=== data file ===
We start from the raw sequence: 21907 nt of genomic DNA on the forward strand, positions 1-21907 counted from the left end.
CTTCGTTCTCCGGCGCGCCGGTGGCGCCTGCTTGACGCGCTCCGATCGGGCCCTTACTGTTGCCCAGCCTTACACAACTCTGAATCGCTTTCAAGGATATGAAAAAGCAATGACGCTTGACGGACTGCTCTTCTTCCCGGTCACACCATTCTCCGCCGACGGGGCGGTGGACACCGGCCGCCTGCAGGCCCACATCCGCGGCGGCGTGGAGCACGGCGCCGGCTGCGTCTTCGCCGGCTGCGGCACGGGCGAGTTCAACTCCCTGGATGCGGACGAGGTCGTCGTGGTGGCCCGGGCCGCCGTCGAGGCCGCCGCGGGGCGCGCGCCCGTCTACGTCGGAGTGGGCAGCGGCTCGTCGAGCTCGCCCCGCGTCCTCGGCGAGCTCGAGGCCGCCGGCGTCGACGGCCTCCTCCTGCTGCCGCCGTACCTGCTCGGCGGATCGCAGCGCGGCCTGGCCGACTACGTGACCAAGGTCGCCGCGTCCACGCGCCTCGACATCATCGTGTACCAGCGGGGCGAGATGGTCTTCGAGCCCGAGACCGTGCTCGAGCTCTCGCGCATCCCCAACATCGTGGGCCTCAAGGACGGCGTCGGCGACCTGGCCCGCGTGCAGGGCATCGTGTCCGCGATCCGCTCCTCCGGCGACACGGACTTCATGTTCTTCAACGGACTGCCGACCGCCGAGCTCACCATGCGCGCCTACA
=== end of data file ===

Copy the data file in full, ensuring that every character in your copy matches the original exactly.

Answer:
We start from the raw sequence: 21907 nt of genomic DNA on the forward strand, positions 1-21907 counted from the left end.
CTTCGTTCTCCGGCGCGCCGGTGGCGCCTGCTTGACGCGCTCCGATCGGGCCCTTACTGTTGCCCAGCCTTACACAACTCTGAATCGCTTTCAAGGATATGAAAAAGCAATGACGCTTGACGGACTGCTCTTCTTCCCGGTCACACCATTCTCCGCCGACGGGGCGGTGGACACCGGCCGCCTGCAGGCCCACATCCGCGGCGGCGTGGAGCACGGCGCCGGCTGCGTCTTCGCCGGCTGCGGCACGGGCGAGTTCAACTCCCTGGATGCGGACGAGGTCGTCGTGGTGGCCCGGGCCGCCGTCGAGGCCGCCGCGGGGCGCGCGCCCGTCTACGTCGGAGTGGGCAGCGGCTCGTCGAGCTCGCCCCGCGTCCTCGGCGAGCTCGAGGCCGCCGGCGTCGACGGCCTCCTCCTGCTGCCGCCGTACCTGCTCGGCGGATCGCAGCGCGGCCTGGCCGACTACGTGACCAAGGTCGCCGCGTCCACGCGCCTCGACATCATCGTGTACCAGCGGGGCGAGATGGTCTTCGAGCCCGAGACCGTGCTCGAGCTCTCGCGCATCCCCAACATCGTGGGCCTCAAGGACGGCGTCGGCGACCTGGCCCGCGTGCAGGGCATCGTGTCCGCGATCCGCTCCTCCGGCGACACGGACTTCATGTTCTTCAACGGACTGCCGACCGCCGAGCTCACCATGCGCGCCTACA